A spacecraft in this orbit requires very little fuel compared with the space station, which needs regular burns to overcome the drag of Earth’s atmosphere, and occasional tweaks to steer it past space junk. At L2, the only real problem would be a tendency for the spacecraft to drift. “If you start out a little behind L2, the moon pulls you back,” Hopkins says. “You need very small bursts of energy to keep station.”

This, Gerstenmaier says, “may be more complicated than it looks.” An L2 orbit “is a little bit of a trade-off,” he explains. “From a propellant standpoint, it’s easy, but we don’t have a lot of experience navigating around a gravity point.”

Besides mastering the orbital mechanics of deep space, the Gateway astronauts would have work to do. In a recent paper for the journal Advances in Space Research, the Burns group described some possibilities, beginning with a first-ever comprehensive robotic exploration of the far side of the moon. This mission would begin with the landing of an unmanned rover in the South Pole–Aitken basin, a favored target for geologic exploration because it offers a broad swatch of lunar history. The basin includes some of the oldest rocks on the moon, but there also is evidence of more recent volcanism.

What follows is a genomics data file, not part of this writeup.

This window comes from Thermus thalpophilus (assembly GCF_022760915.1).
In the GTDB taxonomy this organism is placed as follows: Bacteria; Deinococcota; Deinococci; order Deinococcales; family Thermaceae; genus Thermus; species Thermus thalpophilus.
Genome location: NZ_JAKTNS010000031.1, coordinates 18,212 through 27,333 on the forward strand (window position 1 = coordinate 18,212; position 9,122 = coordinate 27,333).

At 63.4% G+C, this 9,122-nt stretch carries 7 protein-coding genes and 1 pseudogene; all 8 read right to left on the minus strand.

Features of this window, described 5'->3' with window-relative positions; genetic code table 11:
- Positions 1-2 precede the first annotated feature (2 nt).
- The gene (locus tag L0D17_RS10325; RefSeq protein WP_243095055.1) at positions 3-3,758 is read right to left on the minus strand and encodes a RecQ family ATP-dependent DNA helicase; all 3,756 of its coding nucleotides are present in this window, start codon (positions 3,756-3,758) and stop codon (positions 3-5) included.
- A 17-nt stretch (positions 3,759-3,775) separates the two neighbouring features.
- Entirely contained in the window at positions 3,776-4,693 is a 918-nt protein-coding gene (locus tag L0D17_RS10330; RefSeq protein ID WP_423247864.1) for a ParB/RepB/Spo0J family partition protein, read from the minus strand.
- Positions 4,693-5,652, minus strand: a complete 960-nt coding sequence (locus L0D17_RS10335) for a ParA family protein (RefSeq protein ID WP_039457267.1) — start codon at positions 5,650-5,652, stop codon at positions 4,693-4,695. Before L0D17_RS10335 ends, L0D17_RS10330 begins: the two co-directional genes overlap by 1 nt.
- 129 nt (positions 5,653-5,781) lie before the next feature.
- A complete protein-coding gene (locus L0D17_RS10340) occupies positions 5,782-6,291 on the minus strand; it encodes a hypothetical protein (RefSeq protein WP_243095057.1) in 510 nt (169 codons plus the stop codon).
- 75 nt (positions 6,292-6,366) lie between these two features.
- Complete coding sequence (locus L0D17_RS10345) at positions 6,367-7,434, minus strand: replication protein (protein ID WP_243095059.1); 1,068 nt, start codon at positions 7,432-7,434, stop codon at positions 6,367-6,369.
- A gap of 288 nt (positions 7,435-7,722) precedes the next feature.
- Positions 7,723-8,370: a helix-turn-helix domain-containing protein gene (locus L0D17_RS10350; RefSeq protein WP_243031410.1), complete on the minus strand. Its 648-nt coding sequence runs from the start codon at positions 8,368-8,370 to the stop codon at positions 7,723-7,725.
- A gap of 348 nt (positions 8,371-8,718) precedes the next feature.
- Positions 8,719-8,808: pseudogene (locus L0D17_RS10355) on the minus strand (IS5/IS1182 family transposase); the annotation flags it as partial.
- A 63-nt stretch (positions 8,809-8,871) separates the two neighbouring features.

Orion, with astronauts on board, would arrive at L2 after the rover lands. With a signal delay of only 0.2 second (it takes about two seconds for a signal to travel from Earth to the moon), astronauts could steer the vehicle in near-real time. “We’re talking about a surface rover that can move kilometers in a day instead of meters,” Burns says.

Astronauts could also use the rover to deploy an array of antennas for a radio telescope. Shielded by the moon from Earth-generated radio interference and ionospheric distortion, the far-side telescope could examine the formation of the first stars, 85 million to 250 million years after the Big Bang.